Friday, 13 July 2018

Plastic Packaging... and Why I'm Writing About This Here

By Rosemary Johnson

Don’t you get fed up with the amount of plastic packaging that comes your way every day?  To the right is what my husband and myself threw away after just one lunch at home.  (Okay, we didn’t eat all the olive and sundried tomatoes ourselves and that lunchtime.  We had had guests and consumed them over several days - honestly!)  But the point is why so much food sold in plastic and sellophane packaging?

Companies which deliver organic fruit and vegetables, such as Riverford Organic Farmers, manage to pack their goods in one cardboard box, without damaging any of the produce - and the delivery driver picks up the box when he calls again next week and reuses it.  The same thing happens with milk deliveries, and those of us who are old enough will remember glass bottles of pop for which you received 3d on returning the bottle to the shop. 

The Guardian reported, in April of this year, that the major supermarkets in the UK, have signed up to The UK Plastics Pact2, pledging, that by 2025:
  • 100% plastic packaging will be reusable, recyclable or compostable
  • 70% plastic packaging will be effectively recycled or composted
  • All single use plastic packaging will be eliminated
  • 30% average recycled content across all plastic packaging.

2025 is a long time to wait.  What can we do in the meantime?
  • Whenever we can, buy fruit and vegetables loose (not always possible, even in street markets).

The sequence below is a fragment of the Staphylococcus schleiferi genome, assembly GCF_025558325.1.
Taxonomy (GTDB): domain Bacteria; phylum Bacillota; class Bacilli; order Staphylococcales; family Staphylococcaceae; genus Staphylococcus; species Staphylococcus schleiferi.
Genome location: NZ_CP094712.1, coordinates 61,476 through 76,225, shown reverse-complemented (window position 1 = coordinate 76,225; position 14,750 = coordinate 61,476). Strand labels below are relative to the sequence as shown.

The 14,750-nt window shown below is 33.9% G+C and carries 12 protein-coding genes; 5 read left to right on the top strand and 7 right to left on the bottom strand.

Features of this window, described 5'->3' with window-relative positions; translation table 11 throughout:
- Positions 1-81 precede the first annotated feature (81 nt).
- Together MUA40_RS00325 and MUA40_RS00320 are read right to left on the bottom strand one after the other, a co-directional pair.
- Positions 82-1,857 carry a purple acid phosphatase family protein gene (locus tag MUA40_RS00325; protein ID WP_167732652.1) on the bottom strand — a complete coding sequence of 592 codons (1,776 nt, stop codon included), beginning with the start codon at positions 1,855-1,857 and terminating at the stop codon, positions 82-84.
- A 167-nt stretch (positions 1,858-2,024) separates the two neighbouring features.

• Avoid plastic milk cartons by having our milk delivered (if there are milk deliveries in the area).
  • Eat fewer ready-meals in packets and cartons.  Cook yourself!
  • When ordering takeaway, consider eating in the restaurant – fewer aluminium cartons, polystyrene burger boxes and other plastic containers.
  • Buy a longlife Starbucks/Costa beaker and use it.  (And get a few pence off coffee.)
  • Reuse cartons and bags.  Those supermarket carriers which we pay 5p for make excellent pedal-bin liners.  I use rectangular trays from Chinese takeaways for storing leftovers in the fridge.

Why am I writing all this on the More Than Writers blog?  Because I am the ACW Competitions Manager and I am therefore not allowed to enter ACW Journalism Competition.  This competition is your chance to write about whatever it is that gets your goat and, if you attain first place, see your article published in Christian Writer magazine.  Big organisations do not listen very well to individuals who write letters of complaint but they do heed press articles.  The UK Plastics Pact was in part a response to a swell of opinion evident in the press. 
First-placed entry also wins a £25 book token and second-placed entry wins a £10 book token.  More information on the ACW website

I didn’t used to be an environmentalist but…we are the stewards of the earth.  In Genesis 1: 28, God told Adam that he was putting him in charge of the fish, the birds and wild animals, to maintain their environments so they could live in them, not ruin them with plastic packaging.  A Christian slant is not a requirement for this competition, by the way, but I'm giving one you in this instance.

2 - online - accessed 12 July 2018.

Rosemary Johnson has had many short stories published, in print and online, amongst other places, The Copperfield Review, Circa and Every Day Fiction.  In real life, she is a part-time IT tutor, living in Suffolk with her husband and cat.  Her cat supports her writing by sitting on her keyboard and deleting large portions of text.


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  2. A good way of advertising the competition, Rosemary. I have two quick points to add: why not buy that reusable eco-friendly cup from a Christian charity such as TLM/The Leprosy Mission? Also: I noticed my Wildfowl and Wetlands Trust magazine came in a biodegradable/compostable potato starch-based wrapper. I hope other outlets (and ACW perhaps?) may follow suit.